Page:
Supply and demand in the draft: Cornerback

Supply and demand in the draft: Cornerback
April 22, 2013, 12:45 pm
Share This Post

Last week we looked at supply and demand at safety in the NFL draft. Today, we’ll take a look at the Redskins’ other main need, cornerback. How many teams are likely to take a cornerback in the draft and will have two chances to do so? Let’s take an in-depth look.

The Redskins are not in a position where they need to get a starter at corner right away. They have last year’s starters, DeAngelo Hall and Josh Wilson, plus free agent E. J. Biggers, who started 12 games for the Bucs last year.

But all three of those players will be free agents after the season. They will have Richard Crawford and, if healthy, Chase Minnifield but we don’t know how much either of them can contribute.

If they can pick up a starting-quality cornerback in this year’s draft they could groom him and have him ready to take the place of Hall or Wilson in 2014. Will they be able to get one with their first selection, the 51st overall? Let’s take a look at supply and demand

As we did last week, let’s take a look at the demand side first. Who else out there could reasonably be expected to draft a cornerback before pick 51 and which teams will have two or more chances to do so?

The draft landscape has shifted somewhat since we looked at safeties last week. The Darrelle Revis trade means that the Bucs are no longer picking twice before pick 51 and the Jets now pick three times with their own picks at ninth and 39th and Tampa Bay’s pick at 13.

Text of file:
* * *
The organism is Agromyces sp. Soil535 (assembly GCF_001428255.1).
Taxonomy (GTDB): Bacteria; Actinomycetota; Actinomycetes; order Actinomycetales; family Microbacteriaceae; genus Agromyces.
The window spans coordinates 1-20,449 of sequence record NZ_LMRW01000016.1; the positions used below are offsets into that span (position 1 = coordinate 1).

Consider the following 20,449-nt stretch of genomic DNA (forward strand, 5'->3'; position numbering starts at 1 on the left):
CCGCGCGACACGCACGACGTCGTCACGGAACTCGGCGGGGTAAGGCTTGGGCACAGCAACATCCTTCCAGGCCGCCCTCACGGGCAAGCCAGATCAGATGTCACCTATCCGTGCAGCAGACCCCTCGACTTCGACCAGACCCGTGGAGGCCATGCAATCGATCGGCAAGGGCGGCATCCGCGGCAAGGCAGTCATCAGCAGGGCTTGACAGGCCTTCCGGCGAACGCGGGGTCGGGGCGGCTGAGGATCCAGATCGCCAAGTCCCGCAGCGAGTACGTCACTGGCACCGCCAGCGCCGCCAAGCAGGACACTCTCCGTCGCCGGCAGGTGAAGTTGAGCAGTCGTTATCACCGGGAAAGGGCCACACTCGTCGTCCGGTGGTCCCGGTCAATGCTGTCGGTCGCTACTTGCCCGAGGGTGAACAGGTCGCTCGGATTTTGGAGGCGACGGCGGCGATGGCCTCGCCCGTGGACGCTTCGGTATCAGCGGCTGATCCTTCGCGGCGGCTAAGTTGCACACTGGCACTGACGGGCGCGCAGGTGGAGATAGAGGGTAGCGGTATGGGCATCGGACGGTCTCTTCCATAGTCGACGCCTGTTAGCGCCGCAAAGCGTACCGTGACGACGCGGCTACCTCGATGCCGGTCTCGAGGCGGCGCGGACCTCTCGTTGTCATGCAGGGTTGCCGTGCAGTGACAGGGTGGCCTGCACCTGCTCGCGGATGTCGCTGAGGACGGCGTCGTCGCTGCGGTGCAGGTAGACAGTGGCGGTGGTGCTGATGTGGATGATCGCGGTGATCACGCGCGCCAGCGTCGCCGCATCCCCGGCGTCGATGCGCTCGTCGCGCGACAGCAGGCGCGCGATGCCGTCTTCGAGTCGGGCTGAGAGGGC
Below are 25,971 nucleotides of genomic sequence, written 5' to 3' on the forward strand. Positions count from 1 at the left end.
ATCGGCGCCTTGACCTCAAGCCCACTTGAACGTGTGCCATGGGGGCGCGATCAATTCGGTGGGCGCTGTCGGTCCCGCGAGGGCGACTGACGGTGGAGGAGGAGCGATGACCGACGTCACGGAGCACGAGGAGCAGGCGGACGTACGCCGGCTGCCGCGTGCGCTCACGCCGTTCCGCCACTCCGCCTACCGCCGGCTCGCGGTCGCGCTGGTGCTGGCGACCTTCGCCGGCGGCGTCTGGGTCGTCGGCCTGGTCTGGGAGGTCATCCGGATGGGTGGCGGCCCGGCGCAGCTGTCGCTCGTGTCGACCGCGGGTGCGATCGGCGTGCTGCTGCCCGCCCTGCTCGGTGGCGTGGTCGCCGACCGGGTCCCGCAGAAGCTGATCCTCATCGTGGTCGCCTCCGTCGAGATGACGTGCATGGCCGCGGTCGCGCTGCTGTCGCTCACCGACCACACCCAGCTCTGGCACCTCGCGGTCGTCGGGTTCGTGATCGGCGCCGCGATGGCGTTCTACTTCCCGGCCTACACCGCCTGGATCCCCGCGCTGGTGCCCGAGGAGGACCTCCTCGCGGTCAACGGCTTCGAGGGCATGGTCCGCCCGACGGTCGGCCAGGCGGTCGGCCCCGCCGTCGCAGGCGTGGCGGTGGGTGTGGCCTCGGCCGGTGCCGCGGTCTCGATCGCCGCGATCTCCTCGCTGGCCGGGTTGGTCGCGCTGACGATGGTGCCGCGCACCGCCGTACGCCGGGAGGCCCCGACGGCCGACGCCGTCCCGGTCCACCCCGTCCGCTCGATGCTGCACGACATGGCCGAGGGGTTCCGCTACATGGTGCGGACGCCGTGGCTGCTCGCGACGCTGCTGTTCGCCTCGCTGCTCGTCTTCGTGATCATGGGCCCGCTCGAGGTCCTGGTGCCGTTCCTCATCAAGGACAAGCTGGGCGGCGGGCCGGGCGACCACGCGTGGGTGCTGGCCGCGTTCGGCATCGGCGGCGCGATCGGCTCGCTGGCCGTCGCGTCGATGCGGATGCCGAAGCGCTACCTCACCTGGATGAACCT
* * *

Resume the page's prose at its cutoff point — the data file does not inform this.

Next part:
We’ll use the Approximate Value (AV) metric from Pro Football Reference to gauge the strength of each team’s players (go here for the nitty-gritty on AV).

Both Hall and Wilson had an AV of 6 in 2012 so we’ll use that as our line. If a one or more of a team’s starting cornerbacks (per Ourlad’s depth charts) has an AV of 5 or lower, that means there is a need there and a good possibility that they will spend a first- or second-round pick on one.

Here are the teams, their picks, and the AV’s of their starting cornerbacks:

TeamOverall picksStarting CB's, AV's
Jaguars2, 33Hayes 3, Harris 5
Eagles4, 35Fletcher 3, Williams 8
Lions5, 36Houston 6, Bentley 1
Bills8,41McKelvin 1, Gilmore 4
Chargers11, 45Gilchrist 2, Cox 5
Dolphins12, 42Grimes 0*, Marshall 2
Panthers14, 44Munnerlyn 6, Norman 5
Steelers17, 48Allen 4, Taylor 6
Giants19, 49Webster 7, Thomas 0**
Vikings23, 25Robinson 3, Cook 3
49ers31, 34Rogers 6, Brown 5
*Injured most of 2012; AV of 5 in 2011  
**Injured 2011-2012; AV of 8 in 2010 

So there are 11 teams with multiple picks before 51 and that could be said to have a need at cornerback. Add in teams that might spend their one pick prior to 51 on a CB and teams that might want to add a quality nickel corner they could groom into a starter and you might have as much as half of the league.

What about the supply side? We’ll return again to the National Football Post’s grades. This represents just one viewpoint but since we can’t get a look at 32 teams’ draft boards it’s as good a way to go here as any. NFP’s minimum grade for a player they think will be a quality starter is 6.0.

They have 14 cornerbacks with a grade of 6.0 or better—Dee Millner, Xavier Rhodes, Jamar Taylor, Desmond Trufant, Sanders Commings, D.J. Hayden, Johnathan Banks, David Amerson, Robert Alford, Darius Slay, Jordan Poyer, Leon McFadden, Marc Anthony and Dwayne Gratz. Two more, Terry Hawthorne and Tyrann Mathieu are rated just below there at 5.9. Other analysts would add players like Blidi Wreh-Wilson and Tharold Simon to the list of potential starters.

So we have a list of cornerbacks who can, in the opinion of some, develop into starters approaching 20. Even if all 11 of the teams in the table above take a corner in the first or second—and they won’t—that should leave a few of those players for the Redskins at 51.

We will see if they think that one of them is worth the pick.